Subsequently, dissident elements of the LSSP(R) broke away to form the Revolutionary Workers Party and the Revolutionary Communist League. The latter became affiliated with the International Committee of the Fourth International, headed by Gerry Healy, having sent a message of greetings to the Workers League, the IC’s United States affiliate, when that group launched in 1969 a weekly edition of its periodical The Bulletin. At that time the Ceylonese Revolutionary Communist League was publishing two periodicals, one in Sinhalese, Virodhaya, and one in Tamil, Ethirppu [107]. In the election of 1970 the group, one of whose principal leaders was Wilfred Perera, supported the campaign of the LSSP/SLFP/CP coalition although within a year they were expressing strong opposition to the second government of Mrs. Bandaranaike [108]. The Revolutionary Communist League was by the early 1980s still affiliated with the Healyite International Committee [109].

The Revolutionary Workers Party (RWP) was formed under the leadership of Edmund Samarakkody and Meryl Fernando when they broke away from the LSSP(R) in 1968. It was first called the Revolutionary Samasamajist Party, but soon changed its name [110].

In 1971 the RWP established “fratemal relations” with the international Spartacist tendency (sic). In 1974, after a visit of an RWP delegation to the United States, relations between the party and the iSt cooled considerably. Nonetheless, in mid-1979 a delegation of the ist visited Sri Lanka and signed a “Unification Agreement” with the Revolutionary Workers Party. Shortly afterward Samarakkody and others attended the First Delegated International Conference of the Spartacists; the Sri Lanka delegation walked out before the meeting was over.[111].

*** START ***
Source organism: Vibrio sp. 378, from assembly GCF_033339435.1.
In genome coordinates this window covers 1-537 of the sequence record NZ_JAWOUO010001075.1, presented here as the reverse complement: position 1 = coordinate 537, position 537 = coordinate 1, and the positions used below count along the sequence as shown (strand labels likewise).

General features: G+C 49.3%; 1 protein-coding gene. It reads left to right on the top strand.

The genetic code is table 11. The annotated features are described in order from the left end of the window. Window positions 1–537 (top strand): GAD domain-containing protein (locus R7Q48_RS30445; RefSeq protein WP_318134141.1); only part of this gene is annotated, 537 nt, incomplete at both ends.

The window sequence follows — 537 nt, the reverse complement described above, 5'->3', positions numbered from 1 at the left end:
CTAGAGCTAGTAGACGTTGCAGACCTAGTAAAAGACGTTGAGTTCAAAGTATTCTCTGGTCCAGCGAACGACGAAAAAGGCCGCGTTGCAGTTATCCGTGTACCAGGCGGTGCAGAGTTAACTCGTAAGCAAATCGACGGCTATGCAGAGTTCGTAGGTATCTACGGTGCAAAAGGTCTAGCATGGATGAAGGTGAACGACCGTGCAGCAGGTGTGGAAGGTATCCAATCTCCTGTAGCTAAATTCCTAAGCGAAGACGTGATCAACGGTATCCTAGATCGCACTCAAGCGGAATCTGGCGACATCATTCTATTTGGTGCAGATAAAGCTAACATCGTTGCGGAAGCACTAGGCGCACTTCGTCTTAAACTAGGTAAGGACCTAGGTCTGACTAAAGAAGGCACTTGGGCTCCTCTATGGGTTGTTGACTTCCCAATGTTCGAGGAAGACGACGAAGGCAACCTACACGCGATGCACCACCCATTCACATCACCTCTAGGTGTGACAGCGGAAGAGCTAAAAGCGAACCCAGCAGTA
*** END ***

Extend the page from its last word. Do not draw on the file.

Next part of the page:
There still continued to be some support for the Spartacists in the RWP and three members of its Political Committee formed an opposition faction. However, when the issue came to a head the principal figure in that faction, Laksiri Fernando, abandoned it. Finally, the entire pro-Spartacist Bolshevik Faction was expelled from the RWP in March 1981. Those expelled then established the Spartacist League of Sri Lanka. In January 1983 Upali Cooray (admittedly not a friendly observer) claimed that there were left in it only four founding members of the Sri Lanka Spartacist group [112]. In any case it is clear that the Spartacists were one of the smaller groups in the country claiming adherence to Trotskyism.

In mid-1983 it was reported that the Sri Lanka Spartacists were publishing two periodicals, Lanka Spartacist in Sinhalese, and Illangai Spartacist in Tamil. The format of those papers was copied from that of the publications of the Spartacist League of the United States [113].

In 1981 there was a further split in the Revolutionary Marxist Party when its principal trade union figure, Bala Tampoe of the Ceylon Mercantile Union, broke away. He did so because of criticism which the party leadership had levelled at him and his union for not having participated in a general strike in 1980 [114]. Although Tampoe continued to regard himself as a Trotskyist, he was no longer associated with any of the factions of International Trotskyism.

The Trotskyists and the Communal Strife of the Mid-1980s

After the savage outburst of communal strife in August 1983 the Sinhalese-Tamil struggle degenerated into a virtual civil war. In the face of the UNP govemment’s increasingly harsh attitude toward the Tamil minority virtually all of the parties and groups professing allegiance to Trotskyism reacted more or less in conformity with their Trotskyist heritage.